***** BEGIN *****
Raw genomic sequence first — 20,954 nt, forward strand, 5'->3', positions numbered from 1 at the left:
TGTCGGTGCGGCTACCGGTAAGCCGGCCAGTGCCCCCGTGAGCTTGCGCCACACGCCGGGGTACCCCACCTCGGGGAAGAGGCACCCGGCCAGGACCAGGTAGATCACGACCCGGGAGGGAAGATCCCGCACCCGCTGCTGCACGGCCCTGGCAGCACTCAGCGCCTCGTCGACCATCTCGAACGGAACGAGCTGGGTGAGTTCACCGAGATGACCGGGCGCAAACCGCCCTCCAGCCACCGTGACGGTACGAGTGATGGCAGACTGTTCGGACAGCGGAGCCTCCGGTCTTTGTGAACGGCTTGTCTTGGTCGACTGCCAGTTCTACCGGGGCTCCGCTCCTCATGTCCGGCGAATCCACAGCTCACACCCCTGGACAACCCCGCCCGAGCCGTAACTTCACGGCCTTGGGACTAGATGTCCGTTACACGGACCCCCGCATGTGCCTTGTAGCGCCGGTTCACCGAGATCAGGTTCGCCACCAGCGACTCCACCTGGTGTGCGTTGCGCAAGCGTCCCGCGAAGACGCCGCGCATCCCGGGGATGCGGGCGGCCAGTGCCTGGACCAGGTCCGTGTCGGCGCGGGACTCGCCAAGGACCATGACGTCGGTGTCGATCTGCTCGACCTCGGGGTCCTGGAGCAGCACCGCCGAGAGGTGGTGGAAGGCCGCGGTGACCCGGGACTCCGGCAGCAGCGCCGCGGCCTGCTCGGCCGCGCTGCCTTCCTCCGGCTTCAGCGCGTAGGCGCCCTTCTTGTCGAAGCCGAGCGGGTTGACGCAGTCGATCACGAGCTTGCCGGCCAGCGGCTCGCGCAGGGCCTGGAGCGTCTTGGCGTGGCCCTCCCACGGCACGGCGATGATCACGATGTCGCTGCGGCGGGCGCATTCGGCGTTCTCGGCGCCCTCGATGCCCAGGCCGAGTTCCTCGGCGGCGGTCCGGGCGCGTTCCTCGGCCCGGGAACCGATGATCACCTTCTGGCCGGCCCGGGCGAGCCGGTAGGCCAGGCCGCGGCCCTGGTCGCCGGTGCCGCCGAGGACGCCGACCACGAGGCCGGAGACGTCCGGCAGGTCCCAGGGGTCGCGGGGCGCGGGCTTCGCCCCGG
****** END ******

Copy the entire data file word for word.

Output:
Raw genomic sequence first — 20,954 nt, forward strand, 5'->3', positions numbered from 1 at the left:
TGTCGGTGCGGCTACCGGTAAGCCGGCCAGTGCCCCCGTGAGCTTGCGCCACACGCCGGGGTACCCCACCTCGGGGAAGAGGCACCCGGCCAGGACCAGGTAGATCACGACCCGGGAGGGAAGATCCCGCACCCGCTGCTGCACGGCCCTGGCAGCACTCAGCGCCTCGTCGACCATCTCGAACGGAACGAGCTGGGTGAGTTCACCGAGATGACCGGGCGCAAACCGCCCTCCAGCCACCGTGACGGTACGAGTGATGGCAGACTGTTCGGACAGCGGAGCCTCCGGTCTTTGTGAACGGCTTGTCTTGGTCGACTGCCAGTTCTACCGGGGCTCCGCTCCTCATGTCCGGCGAATCCACAGCTCACACCCCTGGACAACCCCGCCCGAGCCGTAACTTCACGGCCTTGGGACTAGATGTCCGTTACACGGACCCCCGCATGTGCCTTGTAGCGCCGGTTCACCGAGATCAGGTTCGCCACCAGCGACTCCACCTGGTGTGCGTTGCGCAAGCGTCCCGCGAAGACGCCGCGCATCCCGGGGATGCGGGCGGCCAGTGCCTGGACCAGGTCCGTGTCGGCGCGGGACTCGCCAAGGACCATGACGTCGGTGTCGATCTGCTCGACCTCGGGGTCCTGGAGCAGCACCGCCGAGAGGTGGTGGAAGGCCGCGGTGACCCGGGACTCCGGCAGCAGCGCCGCGGCCTGCTCGGCCGCGCTGCCTTCCTCCGGCTTCAGCGCGTAGGCGCCCTTCTTGTCGAAGCCGAGCGGGTTGACGCAGTCGATCACGAGCTTGCCGGCCAGCGGCTCGCGCAGGGCCTGGAGCGTCTTGGCGTGGCCCTCCCACGGCACGGCGATGATCACGATGTCGCTGCGGCGGGCGCATTCGGCGTTCTCGGCGCCCTCGATGCCCAGGCCGAGTTCCTCGGCGGCGGTCCGGGCGCGTTCCTCGGCCCGGGAACCGATGATCACCTTCTGGCCGGCCCGGGCGAGCCGGTAGGCCAGGCCGCGGCCCTGGTCGCCGGTGCCGCCGAGGACGCCGACCACGAGGCCGGAGACGTCCGGCAGGTCCCAGGGGTCGCGGGGCGCGGGCTTCGCCCCGG